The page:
See, I made the massive miscalculation of trusting people I did not know very well. One of them used the code I provided to enter the house and roll out a $3500 appliance. Another time, someone yanked the ice machine out of the wet bar leaving a glaring view of old wallpaper and carpet. Then someone came into the backyard and stole the vacuum right out of the pool. I wasn’t that bent about the Polaris or ice machine but I cried big ugly hyperventilating tears about that range.
Another time saving device I employed in my extremely gullible state of mind was to allow subs to go buy materials and charge them on our account. Sure, I’d see the charges and review them but when a plumber is buying pipe, fittings, strike plates, and a hundred other things that don’t exactly look obvious on a receipt, it would be beyond easy to slip in a few things for himself. I am sure that I overspent grossly because of this and not just with the plumber. In the name of saving time, I lost lots of money.
The final misstep regarding the labor force was that far too often, I agreed to pay a daily rate for general labor. I had a couple guys in particular that did a variety of jobs. They weren’t highly skilled but could do the hundred odds and ends that always needed doing. Instead of spelling out exactly what I needed and agreeing on a price for a particular project, I’d give him a list of several things and he’d show up day in and out, collecting a daily fee each time. I doubt I ever got a solid 8 hours in a day.
Time and again, I was warned that this was ill advised but with a deadline hanging over my head like an anvil, I carried on along this imprudent path. During the last month when a seemingly endless stream of finishing tasks grew day by day, the hole of our already blown budget just kept getting deeper and deeper.
An almost beautiful finish
Summer came along as summer does and we dragged that house over the finish line. Despite all of the setbacks along the way, I must say, it looked good. The listing photos were beautiful, the staging looked great, and we couldn’t wait to get it online and delight in the swarm of showings and offers we just knew we were going to get. Our profit wasn’t going to be as big as we’d projected but we’d still make a sweet chunk of change and be rich with the wealth of knowledge we’d take down the road to the next project.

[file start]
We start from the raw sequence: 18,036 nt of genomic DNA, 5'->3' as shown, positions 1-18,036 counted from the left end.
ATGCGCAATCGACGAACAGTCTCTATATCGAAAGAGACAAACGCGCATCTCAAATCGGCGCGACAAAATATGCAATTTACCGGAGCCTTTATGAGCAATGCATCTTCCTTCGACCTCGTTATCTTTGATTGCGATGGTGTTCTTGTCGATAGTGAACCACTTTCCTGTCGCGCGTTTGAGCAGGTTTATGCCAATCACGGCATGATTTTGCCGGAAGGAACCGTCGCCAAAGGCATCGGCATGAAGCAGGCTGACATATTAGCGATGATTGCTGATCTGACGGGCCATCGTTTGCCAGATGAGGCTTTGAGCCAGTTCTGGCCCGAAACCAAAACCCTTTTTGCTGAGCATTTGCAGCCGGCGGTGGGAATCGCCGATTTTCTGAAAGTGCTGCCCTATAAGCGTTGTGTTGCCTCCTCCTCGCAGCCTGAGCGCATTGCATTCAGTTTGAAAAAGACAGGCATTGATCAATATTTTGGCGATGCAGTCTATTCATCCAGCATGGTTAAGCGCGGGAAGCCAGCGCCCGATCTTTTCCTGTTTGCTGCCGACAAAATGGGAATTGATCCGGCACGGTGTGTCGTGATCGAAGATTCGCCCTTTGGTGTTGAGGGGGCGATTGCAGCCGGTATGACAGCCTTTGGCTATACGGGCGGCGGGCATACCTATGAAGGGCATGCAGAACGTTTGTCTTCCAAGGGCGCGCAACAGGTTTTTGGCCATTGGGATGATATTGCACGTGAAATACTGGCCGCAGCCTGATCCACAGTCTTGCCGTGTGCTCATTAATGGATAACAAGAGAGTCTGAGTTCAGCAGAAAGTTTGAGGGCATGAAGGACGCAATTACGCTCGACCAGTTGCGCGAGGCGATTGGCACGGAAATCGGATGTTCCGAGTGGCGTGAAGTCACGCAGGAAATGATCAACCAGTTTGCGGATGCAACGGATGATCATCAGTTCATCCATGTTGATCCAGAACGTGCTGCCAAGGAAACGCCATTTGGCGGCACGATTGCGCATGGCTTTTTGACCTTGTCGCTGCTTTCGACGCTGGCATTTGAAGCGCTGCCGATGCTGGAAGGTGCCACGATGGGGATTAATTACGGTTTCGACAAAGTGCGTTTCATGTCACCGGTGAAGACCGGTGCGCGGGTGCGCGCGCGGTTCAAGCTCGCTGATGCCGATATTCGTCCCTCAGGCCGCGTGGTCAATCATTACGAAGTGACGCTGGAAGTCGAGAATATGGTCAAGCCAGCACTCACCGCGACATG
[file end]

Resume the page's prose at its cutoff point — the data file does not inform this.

The listing went live and just as we’d hoped, the showings started lining up like Apple users at an iPhone release. Sure enough, that very first weekend we got a full price offer, which we readily and happily accepted. We were jubilant.
One day shy of the option period expiring, after we’d already sailed through the inspection and negotiation of repairs, the buyers backed out. Their house was on the market and it wasn’t getting much action so they grew leery of carrying two mortgages. By this point I was at my breaking point and this blow knocked me sideways. I was devastated.
Things went radio silent for a long while after that. Every month that rolled by meant more money spent, price reductions, and a bottom line that was quickly approaching absolute zero. We were stressed to the max, at each other’s throats, and utterly baffled at our predicament. We had experience. We had a great house in a great neighborhood. The market was on fire. But our house was cold as ice.
Lesson to be learned
We finally, finally sold it in February, almost exactly one year after we bought the place. It took six months longer than planned and we ended up with a big loss. Our first flip was an absolute flop. As we signed the closing documents we commented that we’d never been so relieved to be losing so much money.
This experience was a huge strain on our finances, our well being, and our relationship, but there was a silver lining. The flop gave us an education on the flip side of the coin. We’d been so fortunate up till then to only have slam dunks. We have now seen the highest of highs and the lowest of lows and understand better than most the risk involved in real estate investment.
Bottom line, we know this: if you put your money on the table, you best be prepared to lose all of it and more because there is no such thing as a sure thing.